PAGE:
Contested Memories: Poles and Jews during the Holocaust and Its Aftermath

By Joshua D. Zimmerman | Go to book overview

CHAPTER 14
Ringelblum Revisited
POLISH-JEWISH RELATIONS IN
OCCUPIED WARSAW, 1940–1945
GUNNAR S. PAULSSON

The most sensitive barometer of PolishJewish relations during the Second World War must surely be the experience of those Jews who put their lives in the hands of their Polish fellow-citizens by living illegally “on the Aryan side.” As Emmanuel Ringelblum put it in Sepember 1943, while he himself was hiding in a bunker in “Aryan” Warsaw:

For those who go day by day to the steam-boiler in Treblinka, to the gas-ovens in Sobibor, to the crematorium in the Lublin concentration camp or to the death-chamber in BeŁz.ec, the attitude of the Polish community one way or the other is irrelevant; but to those few who are still alive in some underground cave, in a secret hide-out in some suburb, or living as “Aryans” “on the surface,” these questions are not merely theoretical. Whether this small remaining handful of Jews will be able to hold out against the tide of German hatred… will depend largely upon the attitude of the Polish community. 1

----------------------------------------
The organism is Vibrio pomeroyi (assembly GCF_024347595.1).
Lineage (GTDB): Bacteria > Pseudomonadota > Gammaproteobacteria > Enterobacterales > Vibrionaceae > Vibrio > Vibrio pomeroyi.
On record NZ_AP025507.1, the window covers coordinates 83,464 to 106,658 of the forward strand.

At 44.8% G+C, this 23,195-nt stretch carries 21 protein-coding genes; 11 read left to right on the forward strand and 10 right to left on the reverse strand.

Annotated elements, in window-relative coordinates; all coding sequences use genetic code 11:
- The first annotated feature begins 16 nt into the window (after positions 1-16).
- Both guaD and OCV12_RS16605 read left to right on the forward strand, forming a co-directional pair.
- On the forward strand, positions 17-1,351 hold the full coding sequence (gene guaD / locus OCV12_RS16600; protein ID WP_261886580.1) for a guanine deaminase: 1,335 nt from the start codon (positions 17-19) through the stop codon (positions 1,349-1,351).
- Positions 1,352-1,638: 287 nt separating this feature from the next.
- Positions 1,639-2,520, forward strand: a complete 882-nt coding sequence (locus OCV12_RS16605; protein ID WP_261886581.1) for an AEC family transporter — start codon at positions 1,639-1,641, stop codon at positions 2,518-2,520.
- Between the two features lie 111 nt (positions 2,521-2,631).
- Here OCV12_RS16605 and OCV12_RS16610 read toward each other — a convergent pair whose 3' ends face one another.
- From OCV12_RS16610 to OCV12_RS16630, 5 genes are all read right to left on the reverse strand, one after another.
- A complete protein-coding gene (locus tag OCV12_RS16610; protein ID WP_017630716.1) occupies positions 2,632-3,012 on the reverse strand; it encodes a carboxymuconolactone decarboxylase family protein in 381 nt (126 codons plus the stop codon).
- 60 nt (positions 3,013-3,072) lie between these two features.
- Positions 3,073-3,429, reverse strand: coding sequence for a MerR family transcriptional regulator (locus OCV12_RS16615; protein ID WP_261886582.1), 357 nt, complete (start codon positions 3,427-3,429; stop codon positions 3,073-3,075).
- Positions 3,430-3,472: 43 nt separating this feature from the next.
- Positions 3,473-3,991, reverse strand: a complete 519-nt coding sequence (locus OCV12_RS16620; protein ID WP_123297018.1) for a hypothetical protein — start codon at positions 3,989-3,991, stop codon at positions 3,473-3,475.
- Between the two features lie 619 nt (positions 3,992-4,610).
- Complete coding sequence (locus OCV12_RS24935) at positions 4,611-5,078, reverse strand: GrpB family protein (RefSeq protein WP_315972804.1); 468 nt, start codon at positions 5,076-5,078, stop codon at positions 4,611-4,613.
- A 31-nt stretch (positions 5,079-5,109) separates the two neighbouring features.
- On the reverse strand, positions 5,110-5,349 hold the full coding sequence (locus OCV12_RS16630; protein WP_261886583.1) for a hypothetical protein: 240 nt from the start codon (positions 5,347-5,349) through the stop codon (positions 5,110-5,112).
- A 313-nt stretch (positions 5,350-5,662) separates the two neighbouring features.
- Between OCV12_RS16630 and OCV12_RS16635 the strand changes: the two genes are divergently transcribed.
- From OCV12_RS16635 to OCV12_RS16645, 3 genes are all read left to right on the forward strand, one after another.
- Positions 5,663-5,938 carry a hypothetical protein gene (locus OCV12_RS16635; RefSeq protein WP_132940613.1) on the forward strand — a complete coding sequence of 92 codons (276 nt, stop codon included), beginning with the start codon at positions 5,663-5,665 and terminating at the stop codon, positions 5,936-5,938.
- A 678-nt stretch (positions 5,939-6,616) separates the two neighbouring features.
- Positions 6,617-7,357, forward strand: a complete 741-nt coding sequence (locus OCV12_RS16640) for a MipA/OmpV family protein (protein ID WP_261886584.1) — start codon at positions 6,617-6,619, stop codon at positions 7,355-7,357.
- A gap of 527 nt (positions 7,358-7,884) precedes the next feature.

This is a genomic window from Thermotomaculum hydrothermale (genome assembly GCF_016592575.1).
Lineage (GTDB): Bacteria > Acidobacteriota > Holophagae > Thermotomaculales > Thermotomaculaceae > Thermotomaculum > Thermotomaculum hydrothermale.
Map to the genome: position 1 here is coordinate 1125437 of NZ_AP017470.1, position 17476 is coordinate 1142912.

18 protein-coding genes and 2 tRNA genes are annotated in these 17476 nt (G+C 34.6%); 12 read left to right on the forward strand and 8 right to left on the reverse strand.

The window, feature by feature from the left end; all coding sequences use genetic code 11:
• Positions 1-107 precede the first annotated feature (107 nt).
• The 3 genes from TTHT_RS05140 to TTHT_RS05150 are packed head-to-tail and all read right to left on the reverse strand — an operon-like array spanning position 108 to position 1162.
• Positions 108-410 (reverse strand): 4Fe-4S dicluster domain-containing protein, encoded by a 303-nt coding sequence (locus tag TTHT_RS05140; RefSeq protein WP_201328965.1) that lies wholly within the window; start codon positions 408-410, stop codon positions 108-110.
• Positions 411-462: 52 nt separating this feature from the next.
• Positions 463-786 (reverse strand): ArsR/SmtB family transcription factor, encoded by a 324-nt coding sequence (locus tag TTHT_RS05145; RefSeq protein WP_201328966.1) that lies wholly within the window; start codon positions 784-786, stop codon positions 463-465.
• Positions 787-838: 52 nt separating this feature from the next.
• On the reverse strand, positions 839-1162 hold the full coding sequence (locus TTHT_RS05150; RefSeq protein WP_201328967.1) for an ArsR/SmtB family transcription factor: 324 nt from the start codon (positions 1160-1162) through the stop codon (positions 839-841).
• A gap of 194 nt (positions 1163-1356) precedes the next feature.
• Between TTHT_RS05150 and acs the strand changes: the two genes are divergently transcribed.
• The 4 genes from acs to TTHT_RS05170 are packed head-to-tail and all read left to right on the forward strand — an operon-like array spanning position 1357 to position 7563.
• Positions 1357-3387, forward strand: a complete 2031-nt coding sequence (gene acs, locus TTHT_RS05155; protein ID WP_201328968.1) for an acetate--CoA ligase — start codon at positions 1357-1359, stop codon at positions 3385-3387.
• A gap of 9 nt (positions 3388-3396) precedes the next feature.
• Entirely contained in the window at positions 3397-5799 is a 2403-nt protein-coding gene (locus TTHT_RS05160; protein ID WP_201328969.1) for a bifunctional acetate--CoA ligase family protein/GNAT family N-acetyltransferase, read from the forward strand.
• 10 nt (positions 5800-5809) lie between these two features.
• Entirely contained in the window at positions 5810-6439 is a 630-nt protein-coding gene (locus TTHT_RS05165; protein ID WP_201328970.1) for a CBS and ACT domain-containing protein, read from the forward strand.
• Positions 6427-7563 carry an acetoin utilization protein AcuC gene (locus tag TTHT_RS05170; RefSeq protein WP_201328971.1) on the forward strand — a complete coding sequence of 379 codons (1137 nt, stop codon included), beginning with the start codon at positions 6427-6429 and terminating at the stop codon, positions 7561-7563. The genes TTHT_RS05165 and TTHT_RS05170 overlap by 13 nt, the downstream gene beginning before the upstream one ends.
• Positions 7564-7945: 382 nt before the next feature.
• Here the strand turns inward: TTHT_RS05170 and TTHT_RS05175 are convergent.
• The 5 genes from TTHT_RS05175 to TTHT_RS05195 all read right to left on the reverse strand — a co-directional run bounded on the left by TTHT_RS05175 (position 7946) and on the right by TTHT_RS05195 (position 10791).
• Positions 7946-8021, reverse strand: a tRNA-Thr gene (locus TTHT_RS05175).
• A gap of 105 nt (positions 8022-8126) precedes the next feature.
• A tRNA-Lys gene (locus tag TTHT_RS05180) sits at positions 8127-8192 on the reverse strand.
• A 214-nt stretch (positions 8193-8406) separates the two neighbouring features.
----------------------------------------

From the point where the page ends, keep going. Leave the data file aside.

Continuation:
Ringelblum concluded that Polish attitudes were mixed. Reflecting on the “blessed arm of Underground Poland,” which had twice saved him from death, he wrote: “I myself am concrete proof that the contention of some Jewish circles that the whole Polish population is supposedly delighted over the fate of the Jews, that there do not exist on the Aryan side people with heart, who are pained by… the tragedy of the Jewish people in Poland, is far from the truth.” 2

But, while paying tribute to the “thousands of noble souls” who had risked their lives to help Jews, he believed that Poland had not equaled the record of

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